October 2018


The European Society of Radiology (ESR) welcomes the European Commission’s commitment to continue investments in EU health policies under the 2021-2027 Multiannual Financial Framework (MFF), which was adopted by the European Commission on May 2, 2018.  In the midst of the debate on the future of the EU, stakeholders and the EU institutions should more than ever collaborate to address common challenges in the field of health that cannot be dealt with at member state level alone.


After the release of the general budget proposal, the European Commission published a specific proposal for a restructured European Social Fund Plus (ESF+) for all funding aimed at ‘investing in people’, also integrating the previously independent EU Health Programme. With the proposal, the European Commission reinforces its long-time ambition to cut through silos and increase alignment and synergies between policy areas, a step in the right direction that many health stakeholders including the ESR have been advocating for years.  The ESF+ also aims at better linking EU social and health policies with the UN Sustainable Development Goals.

From the point of view of health stakeholders, the alignment can contribute to better targeted EU action in the field of health, on the condition that health continues to have equal priority to other policy areas. In addition to investing in health prevention and promotion and enhancing the resilience of national health systems, a strong health programme is essential to streamline the implementation of EU legislation in the field of health, i.e. the Medical Devices Regulation, the Cross-Border Healthcare Directive, and EU cooperation on Health Technology Assessment.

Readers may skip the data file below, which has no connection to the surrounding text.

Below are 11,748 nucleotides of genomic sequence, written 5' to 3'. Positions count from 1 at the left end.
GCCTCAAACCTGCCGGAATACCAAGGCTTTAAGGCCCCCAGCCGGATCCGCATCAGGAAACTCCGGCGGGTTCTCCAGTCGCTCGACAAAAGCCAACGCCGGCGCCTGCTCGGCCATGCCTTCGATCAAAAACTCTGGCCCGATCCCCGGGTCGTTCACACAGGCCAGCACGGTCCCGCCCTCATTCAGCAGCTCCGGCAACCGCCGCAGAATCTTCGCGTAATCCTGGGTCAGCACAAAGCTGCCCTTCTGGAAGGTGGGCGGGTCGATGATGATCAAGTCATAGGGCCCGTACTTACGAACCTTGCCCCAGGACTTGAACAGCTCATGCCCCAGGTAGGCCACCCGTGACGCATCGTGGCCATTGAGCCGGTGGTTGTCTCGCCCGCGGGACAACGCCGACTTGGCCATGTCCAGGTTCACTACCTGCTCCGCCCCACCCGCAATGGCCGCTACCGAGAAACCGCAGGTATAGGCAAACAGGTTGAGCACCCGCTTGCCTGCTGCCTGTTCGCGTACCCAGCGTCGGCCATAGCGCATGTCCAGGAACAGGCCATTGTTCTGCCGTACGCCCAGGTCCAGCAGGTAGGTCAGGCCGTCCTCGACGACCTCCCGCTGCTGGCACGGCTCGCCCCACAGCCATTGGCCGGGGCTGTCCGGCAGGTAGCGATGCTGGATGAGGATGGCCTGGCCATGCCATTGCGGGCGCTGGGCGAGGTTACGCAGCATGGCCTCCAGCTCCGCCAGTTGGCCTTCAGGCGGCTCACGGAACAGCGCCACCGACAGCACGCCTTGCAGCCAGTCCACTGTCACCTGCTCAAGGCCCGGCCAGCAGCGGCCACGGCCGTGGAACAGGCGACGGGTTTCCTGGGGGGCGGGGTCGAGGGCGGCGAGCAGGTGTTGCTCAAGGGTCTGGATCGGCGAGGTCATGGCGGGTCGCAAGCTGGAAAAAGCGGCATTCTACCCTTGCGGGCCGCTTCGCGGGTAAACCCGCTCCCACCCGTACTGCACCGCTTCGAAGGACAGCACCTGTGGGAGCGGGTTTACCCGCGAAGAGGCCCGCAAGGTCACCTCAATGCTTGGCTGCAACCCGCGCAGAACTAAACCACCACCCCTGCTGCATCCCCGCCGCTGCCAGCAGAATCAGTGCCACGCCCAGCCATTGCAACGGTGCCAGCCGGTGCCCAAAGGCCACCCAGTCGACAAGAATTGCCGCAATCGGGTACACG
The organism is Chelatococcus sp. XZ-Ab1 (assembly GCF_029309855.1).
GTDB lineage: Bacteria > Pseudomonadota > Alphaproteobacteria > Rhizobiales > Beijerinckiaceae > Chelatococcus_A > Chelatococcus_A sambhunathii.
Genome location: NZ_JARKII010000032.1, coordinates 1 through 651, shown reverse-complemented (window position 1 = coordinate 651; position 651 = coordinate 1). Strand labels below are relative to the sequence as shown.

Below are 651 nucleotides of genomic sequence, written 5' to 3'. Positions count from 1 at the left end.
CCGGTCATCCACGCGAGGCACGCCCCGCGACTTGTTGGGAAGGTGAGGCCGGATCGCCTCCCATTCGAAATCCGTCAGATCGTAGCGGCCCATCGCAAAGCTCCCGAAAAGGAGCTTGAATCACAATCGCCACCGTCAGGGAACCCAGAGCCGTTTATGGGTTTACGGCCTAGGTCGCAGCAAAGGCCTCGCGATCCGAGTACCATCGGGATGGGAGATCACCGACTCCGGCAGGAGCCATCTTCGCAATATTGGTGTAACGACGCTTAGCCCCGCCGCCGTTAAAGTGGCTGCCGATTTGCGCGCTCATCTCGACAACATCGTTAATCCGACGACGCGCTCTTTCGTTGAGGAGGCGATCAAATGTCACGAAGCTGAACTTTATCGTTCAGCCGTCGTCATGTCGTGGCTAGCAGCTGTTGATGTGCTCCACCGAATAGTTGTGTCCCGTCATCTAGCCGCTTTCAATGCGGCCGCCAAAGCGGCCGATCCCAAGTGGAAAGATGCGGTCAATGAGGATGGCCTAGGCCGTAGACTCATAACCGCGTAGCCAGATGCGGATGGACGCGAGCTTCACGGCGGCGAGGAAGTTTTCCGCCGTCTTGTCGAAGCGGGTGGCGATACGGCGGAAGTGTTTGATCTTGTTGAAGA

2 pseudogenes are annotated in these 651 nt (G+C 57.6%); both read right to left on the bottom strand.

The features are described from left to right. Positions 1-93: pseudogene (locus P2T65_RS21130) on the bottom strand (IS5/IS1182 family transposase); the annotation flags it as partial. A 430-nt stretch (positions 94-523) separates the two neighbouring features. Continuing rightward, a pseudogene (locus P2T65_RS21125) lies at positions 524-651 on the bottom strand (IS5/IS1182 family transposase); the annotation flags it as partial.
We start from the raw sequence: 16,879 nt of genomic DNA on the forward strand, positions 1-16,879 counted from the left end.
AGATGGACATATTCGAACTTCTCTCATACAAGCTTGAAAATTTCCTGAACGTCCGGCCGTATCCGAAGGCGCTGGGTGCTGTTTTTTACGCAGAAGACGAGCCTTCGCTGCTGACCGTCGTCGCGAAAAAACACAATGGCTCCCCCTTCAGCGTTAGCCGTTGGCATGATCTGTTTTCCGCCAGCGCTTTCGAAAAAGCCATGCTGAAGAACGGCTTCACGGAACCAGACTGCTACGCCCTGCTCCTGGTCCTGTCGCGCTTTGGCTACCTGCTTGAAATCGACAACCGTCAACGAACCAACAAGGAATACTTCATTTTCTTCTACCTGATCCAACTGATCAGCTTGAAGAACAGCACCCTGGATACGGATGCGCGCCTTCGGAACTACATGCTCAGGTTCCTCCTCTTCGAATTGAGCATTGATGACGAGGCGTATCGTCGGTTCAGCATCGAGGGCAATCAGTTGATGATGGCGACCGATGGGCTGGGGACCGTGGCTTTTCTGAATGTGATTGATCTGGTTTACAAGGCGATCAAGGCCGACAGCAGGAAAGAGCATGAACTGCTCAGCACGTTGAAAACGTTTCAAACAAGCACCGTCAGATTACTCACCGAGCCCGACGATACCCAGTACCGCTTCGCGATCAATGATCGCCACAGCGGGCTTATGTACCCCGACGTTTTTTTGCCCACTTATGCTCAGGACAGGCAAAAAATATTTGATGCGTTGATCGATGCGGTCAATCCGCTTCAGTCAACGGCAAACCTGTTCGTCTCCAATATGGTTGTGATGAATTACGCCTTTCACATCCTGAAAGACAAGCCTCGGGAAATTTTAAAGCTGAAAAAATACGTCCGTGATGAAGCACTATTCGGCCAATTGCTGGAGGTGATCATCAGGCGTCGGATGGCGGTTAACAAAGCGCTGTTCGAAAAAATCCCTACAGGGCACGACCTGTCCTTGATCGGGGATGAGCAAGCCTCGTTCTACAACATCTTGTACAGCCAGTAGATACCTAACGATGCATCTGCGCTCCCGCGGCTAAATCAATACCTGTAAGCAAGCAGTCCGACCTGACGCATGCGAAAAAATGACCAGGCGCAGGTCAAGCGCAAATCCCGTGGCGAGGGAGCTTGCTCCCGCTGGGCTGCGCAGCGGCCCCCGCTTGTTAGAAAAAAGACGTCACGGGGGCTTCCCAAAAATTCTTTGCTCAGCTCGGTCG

The proposed integration of the EU Health Programme in the ESF+ takes the form of a dedicated ‘health strand’, through which the Commission hopes to better align health spending with other policy areas. In total, the European Commission pledged to make available €413 billion for health, which marks a slight decrease in funding for health compared to the current health programme.  In view of restrained national health budgets, EU institutions and the member states are called on to spend more, not less, on health in the next EU budget to guarantee qualitative delivery of care and the ambitious goals set out in the health strand.

The digital transformation of healthcare systems requires common EU-wide initiatives in order to improve interoperability to the benefit of clinical practice and research. In line with recent initiatives to scale up digitalisation of healthcare services, the European Commission has proposed the launch of the flagship programme ‘Digital Europe’ to enhance digital capacities across the EU. In the area of health, the ‘Digital Europe’ programme will support the deployment of a European exchange format for electronic health records, among other initiatives.  In coordination with activities under the ESF+ health strand, the ‘Digital Europe’ programme should accelerate healthcare systems’ adaption to digital innovation, further boosting interoperability of healthcare IT systems and health data.

Considering the continued investment in health at the EU level, the ESR supports stakeholder calls to maintain a Directorate-General responsible for health (DG SANTE), operating under the political leadership of the Commissioner for Health, in order to implement the ESF+ health strand. This is essential to ensure that health continues to have equal priority to other policy areas. The integration of the health programme in the ESF+ should moreover result in closer coordination between the DG SANTE and other Directorates-General that are instrumental in the formulation of health policies. The ESR welcomes better alignment between policy areas within the European Commission and considers the new approach conducive to implementing the ‘Health in all Policies’ approach. 


The ESR looks forward to working together with the EU institutions in the definition and implementation of the new policy initiatives in the field of health to improve clinical practice, patient safety, and research.